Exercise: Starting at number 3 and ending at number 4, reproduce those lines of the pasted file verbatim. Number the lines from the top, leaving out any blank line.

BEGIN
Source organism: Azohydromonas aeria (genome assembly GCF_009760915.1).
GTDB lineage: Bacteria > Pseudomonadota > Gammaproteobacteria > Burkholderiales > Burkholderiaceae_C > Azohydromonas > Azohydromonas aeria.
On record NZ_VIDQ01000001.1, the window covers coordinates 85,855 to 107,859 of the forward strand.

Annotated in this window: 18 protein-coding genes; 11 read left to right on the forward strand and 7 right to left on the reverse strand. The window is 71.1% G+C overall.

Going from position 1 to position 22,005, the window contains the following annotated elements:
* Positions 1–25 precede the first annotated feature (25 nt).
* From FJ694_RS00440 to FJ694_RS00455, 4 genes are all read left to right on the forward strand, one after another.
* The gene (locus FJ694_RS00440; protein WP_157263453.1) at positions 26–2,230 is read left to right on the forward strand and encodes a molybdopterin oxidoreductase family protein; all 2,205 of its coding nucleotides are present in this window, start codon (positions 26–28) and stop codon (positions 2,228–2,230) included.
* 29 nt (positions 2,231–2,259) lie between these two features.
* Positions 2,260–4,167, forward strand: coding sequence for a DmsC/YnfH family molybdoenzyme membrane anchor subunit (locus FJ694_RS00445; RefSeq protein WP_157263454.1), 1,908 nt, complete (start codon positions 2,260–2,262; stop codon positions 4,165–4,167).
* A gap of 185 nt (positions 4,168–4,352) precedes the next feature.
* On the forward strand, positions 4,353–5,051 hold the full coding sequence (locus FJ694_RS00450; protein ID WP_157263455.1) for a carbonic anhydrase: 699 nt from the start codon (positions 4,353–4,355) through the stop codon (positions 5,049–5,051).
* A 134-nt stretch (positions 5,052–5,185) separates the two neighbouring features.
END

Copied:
On record NZ_VIDQ01000001.1, the window covers coordinates 85,855 to 107,859 of the forward strand.

Annotated in this window: 18 protein-coding genes; 11 read left to right on the forward strand and 7 right to left on the reverse strand. The window is 71.1% G+C overall.